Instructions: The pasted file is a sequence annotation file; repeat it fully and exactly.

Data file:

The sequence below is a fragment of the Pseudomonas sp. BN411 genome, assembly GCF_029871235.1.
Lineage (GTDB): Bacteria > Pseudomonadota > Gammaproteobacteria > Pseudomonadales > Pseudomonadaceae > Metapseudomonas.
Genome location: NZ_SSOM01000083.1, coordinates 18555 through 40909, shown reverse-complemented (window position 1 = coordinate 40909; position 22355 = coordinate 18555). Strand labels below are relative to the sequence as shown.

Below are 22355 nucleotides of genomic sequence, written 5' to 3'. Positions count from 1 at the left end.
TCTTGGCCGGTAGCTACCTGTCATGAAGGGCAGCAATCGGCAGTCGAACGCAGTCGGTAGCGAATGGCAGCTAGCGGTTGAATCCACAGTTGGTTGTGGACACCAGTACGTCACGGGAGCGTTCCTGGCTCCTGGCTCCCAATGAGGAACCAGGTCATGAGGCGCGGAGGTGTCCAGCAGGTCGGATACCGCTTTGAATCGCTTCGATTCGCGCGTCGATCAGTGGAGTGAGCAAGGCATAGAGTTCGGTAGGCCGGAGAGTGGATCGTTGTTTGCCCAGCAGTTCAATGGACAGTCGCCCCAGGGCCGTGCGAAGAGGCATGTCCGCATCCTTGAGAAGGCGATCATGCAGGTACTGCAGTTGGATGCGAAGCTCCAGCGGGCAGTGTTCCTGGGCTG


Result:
The sequence below is a fragment of the Pseudomonas sp. BN411 genome, assembly GCF_029871235.1.
Lineage (GTDB): Bacteria > Pseudomonadota > Gammaproteobacteria > Pseudomonadales > Pseudomonadaceae > Metapseudomonas.
Genome location: NZ_SSOM01000083.1, coordinates 18555 through 40909, shown reverse-complemented (window position 1 = coordinate 40909; position 22355 = coordinate 18555). Strand labels below are relative to the sequence as shown.

Below are 22355 nucleotides of genomic sequence, written 5' to 3'. Positions count from 1 at the left end.
TCTTGGCCGGTAGCTACCTGTCATGAAGGGCAGCAATCGGCAGTCGAACGCAGTCGGTAGCGAATGGCAGCTAGCGGTTGAATCCACAGTTGGTTGTGGACACCAGTACGTCACGGGAGCGTTCCTGGCTCCTGGCTCCCAATGAGGAACCAGGTCATGAGGCGCGGAGGTGTCCAGCAGGTCGGATACCGCTTTGAATCGCTTCGATTCGCGCGTCGATCAGTGGAGTGAGCAAGGCATAGAGTTCGGTAGGCCGGAGAGTGGATCGTTGTTTGCCCAGCAGTTCAATGGACAGTCGCCCCAGGGCCGTGCGAAGAGGCATGTCCGCATCCTTGAGAAGGCGATCATGCAGGTACTGCAGTTGGATGCGAAGCTCCAGCGGGCAGTGTTCCTGGGCTG